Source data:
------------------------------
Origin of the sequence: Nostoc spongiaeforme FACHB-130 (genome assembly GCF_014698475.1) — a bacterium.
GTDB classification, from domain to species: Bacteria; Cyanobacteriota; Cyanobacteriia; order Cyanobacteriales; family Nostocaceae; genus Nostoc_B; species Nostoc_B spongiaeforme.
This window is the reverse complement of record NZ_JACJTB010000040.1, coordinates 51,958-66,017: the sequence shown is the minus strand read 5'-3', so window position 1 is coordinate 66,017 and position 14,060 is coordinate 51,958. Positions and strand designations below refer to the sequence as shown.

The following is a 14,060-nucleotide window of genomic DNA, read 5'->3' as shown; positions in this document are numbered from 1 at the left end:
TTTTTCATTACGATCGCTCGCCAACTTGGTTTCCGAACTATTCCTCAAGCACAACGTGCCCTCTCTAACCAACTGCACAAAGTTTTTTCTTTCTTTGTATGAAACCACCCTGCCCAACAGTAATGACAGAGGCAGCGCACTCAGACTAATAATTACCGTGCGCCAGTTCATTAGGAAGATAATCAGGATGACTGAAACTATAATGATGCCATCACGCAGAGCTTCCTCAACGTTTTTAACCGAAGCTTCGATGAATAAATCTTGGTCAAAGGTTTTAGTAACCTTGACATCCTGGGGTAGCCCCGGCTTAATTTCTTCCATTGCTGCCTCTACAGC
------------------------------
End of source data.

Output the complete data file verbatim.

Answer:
Origin of the sequence: Nostoc spongiaeforme FACHB-130 (genome assembly GCF_014698475.1) — a bacterium.
GTDB classification, from domain to species: Bacteria; Cyanobacteriota; Cyanobacteriia; order Cyanobacteriales; family Nostocaceae; genus Nostoc_B; species Nostoc_B spongiaeforme.
This window is the reverse complement of record NZ_JACJTB010000040.1, coordinates 51,958-66,017: the sequence shown is the minus strand read 5'-3', so window position 1 is coordinate 66,017 and position 14,060 is coordinate 51,958. Positions and strand designations below refer to the sequence as shown.

The following is a 14,060-nucleotide window of genomic DNA, read 5'->3' as shown; positions in this document are numbered from 1 at the left end:
TTTTTCATTACGATCGCTCGCCAACTTGGTTTCCGAACTATTCCTCAAGCACAACGTGCCCTCTCTAACCAACTGCACAAAGTTTTTTCTTTCTTTGTATGAAACCACCCTGCCCAACAGTAATGACAGAGGCAGCGCACTCAGACTAATAATTACCGTGCGCCAGTTCATTAGGAAGATAATCAGGATGACTGAAACTATAATGATGCCATCACGCAGAGCTTCCTCAACGTTTTTAACCGAAGCTTCGATGAATAAATCTTGGTCAAAGGTTTTAGTAACCTTGACATCCTGGGGTAGCCCCGGCTTAATTTCTTCCATTGCTGCCTCTACAGC